By Maria Maxham
Forest Park village government held a special village council meeting Friday Oct. 18 to discuss recreational marijuana sales in the village. The meeting drew about two dozen residents and was attended by village administrators, including Director of Public Health and Safety Steve Glinke, Mayor Rory Hoskins and commissioners Jessica Voogd, Ryan Nero and Joe Byrnes.
This was the second meeting held by the village to gauge public opinion on allowing sales and/or production of recreational marijuana in the village. At the first meeting on Sept. 12, little opposition from residents was expressed.
At the Oct. 18 meeting, attendees seemed curious and were interested in answers to practical questions. Little to no dissent was evident, which opens the door for Hoskins and commissioners to vote to amend the current zoning code to add recreational marijuana dispensaries and production facilities as conditional uses, most likely at a December village council meeting.
Conditional use is different from permitted use, in that an investor planning to open a business would need to be approved by both the zoning board of appeals and by the village council in two separate public meetings.
Investor Michael Cardozo, who owns medical marijuana dispensaries in Maryland, was the main speaker at the meeting and fielded most of the questions during the meeting. Also present at the first meeting, Cardozo is one of the recreational cannabis investors who wants to open a business in Forest Park. Hoskins said the village has been approached by several other potential investors as well.
Cardozo said that although he is talking to a few other nearby towns as possible places to open a business, his preference is Forest Park.
"Without question, Forest Park is where we want to be," said Cardozo. He cited the cooperation of the municipality and the location as two of the biggest reasons he is pursuing Forest Park.
"Our plan is to be a good neighbor if we open a business in town," he said. When asked, he said this means having a continual dialogue with village administration and residents; to be transparent about business operations; to engage in safe practices and continually set and meet high standards; to hold educational forums for residents and customers; and to immediately work with the town administrators to address any concerns.
Cardozo's goal is to open both a dispensary, potentially on Madison Street or Roosevelt Road, as well as a production facility, which includes cultivation and processing and would be "tucked away," possibly in the industrial park off of Desplaines Avenue.
Cardozo emphasized that the production plants are protected by high levels of security, including structural safeties and deterrents built into the building itself. They are secure and discrete, so much so that "from the outside you wouldn't even know that's what it is," he said. Odor control would help ensure the facility wouldn't be problematic to neighbors in terms of smell or alert people to the fact that it's a marijuana processing plant.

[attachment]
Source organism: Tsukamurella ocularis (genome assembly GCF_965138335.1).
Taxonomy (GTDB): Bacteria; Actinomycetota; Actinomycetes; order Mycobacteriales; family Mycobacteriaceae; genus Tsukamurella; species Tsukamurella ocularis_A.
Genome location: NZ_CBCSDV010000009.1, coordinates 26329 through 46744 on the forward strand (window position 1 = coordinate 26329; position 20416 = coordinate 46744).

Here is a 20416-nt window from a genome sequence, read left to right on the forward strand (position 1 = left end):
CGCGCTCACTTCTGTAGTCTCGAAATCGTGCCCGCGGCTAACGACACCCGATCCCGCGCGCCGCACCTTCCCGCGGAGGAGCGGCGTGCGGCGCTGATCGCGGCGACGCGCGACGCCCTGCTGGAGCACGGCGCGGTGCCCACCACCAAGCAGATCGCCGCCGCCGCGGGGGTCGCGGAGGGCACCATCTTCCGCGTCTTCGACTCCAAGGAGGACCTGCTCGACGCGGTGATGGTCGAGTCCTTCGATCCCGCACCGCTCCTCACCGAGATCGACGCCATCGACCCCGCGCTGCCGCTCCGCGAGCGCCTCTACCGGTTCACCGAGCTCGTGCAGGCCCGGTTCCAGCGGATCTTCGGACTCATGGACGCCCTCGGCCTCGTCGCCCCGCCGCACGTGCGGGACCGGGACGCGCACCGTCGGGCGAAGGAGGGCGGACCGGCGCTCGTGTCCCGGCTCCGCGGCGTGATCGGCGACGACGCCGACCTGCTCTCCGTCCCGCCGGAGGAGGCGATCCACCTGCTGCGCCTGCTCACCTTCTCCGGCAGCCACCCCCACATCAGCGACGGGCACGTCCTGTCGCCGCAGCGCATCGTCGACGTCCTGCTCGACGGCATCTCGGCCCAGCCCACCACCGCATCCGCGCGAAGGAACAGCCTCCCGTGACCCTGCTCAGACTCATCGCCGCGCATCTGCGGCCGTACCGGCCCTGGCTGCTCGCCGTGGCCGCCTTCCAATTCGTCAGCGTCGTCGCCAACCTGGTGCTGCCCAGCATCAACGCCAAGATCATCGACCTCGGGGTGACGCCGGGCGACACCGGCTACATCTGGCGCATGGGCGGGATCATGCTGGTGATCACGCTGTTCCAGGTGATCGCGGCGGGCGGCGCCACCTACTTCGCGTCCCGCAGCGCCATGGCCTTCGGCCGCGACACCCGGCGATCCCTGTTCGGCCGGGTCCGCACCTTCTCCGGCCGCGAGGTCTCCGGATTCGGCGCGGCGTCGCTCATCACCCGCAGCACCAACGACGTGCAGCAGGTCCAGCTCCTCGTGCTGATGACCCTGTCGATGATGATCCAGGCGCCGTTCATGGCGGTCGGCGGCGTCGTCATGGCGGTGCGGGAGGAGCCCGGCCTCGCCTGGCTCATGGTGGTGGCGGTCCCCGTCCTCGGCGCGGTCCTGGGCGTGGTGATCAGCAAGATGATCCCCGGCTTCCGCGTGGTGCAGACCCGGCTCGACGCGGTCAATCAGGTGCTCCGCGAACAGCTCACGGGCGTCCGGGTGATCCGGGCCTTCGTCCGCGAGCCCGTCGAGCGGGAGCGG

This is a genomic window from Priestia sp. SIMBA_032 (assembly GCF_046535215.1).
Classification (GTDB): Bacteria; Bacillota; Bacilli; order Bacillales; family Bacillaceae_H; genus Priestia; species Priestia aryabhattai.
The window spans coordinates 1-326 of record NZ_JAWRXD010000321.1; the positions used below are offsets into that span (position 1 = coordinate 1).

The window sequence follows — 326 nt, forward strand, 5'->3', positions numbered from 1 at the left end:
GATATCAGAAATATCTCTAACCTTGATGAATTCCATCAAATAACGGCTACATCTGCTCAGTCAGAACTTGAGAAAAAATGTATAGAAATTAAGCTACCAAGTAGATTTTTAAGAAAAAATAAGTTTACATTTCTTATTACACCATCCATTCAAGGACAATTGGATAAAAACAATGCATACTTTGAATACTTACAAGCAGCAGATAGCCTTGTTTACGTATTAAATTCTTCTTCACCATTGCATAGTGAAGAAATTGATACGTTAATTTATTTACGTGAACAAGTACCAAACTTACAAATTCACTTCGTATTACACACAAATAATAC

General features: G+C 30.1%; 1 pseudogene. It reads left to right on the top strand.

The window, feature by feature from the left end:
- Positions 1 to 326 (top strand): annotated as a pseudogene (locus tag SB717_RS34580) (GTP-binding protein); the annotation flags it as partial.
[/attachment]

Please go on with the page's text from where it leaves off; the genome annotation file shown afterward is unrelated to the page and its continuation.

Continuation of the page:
In terms of potentially hazardous chemical waste or dangerous processes, Cardozo said his production is "solventless." Instead of chemicals, CO2 is used to condense the plant through pressure and heat in a closed loop system. The next step, winterization, uses ethanol, which is flammable. But the processing Cardozo does require small amounts of ethanol, and he said it is stored safely.
He plans to hire locally as much as possible, although Illinois state law, arguably the most progressive in the nation in terms of social equity, requires that all new recreational marijuana facilities either be 51 percent minority owned or employ at least 51 percent of their staff from economically disadvantaged areas. At least 50 to 60 new jobs would be created immediately if he opens a production facility, which will increase to 100 within a year, including packagers, drivers and horticulturalists.
Nero and Cardozo cited studies that show in areas where marijuana has been legalized crime has not gone up, and local police are not additionally stressed by the changes in law. In fact, some law enforcement departments feel less of a burden, as officers are not saddled with arresting people for minor marijuana offenses.
"We want people to be able to achieve the experience they're looking for," said Cardozo. As with medical marijuana, he said, a wide variety of potencies will be sold recreationally. He added that he likes his employees who are involved in the retail end of things to have tried the products.
"That's important," said Nero. "You don't buy steak from a vegetarian."
Consumers must be at least 21 years old, and their purchases will be tracked and limited to 30 grams per month, just over an ounce of weed. Cardozo talked about prices, saying they will be competitive with black market prices. Industry researchers stay on top of these prices, in what is undoubtedly a fascinating job, and recreational sellers make sure they don't price too high, even though recreational marijuana will be heftily taxed, including a 3 percent tax on retail sales that will go back to Forest Park if sales are allowed in town.
All marijuana sold in Illinois will also be produced in Illinois, since federal law prohibits the transportation of cannabis over state lines. That, of course, raises the question of how the seeds even get to the state in the first place.
"It's the Immaculate Conception of the marijuana industry," laughed Cardozo.
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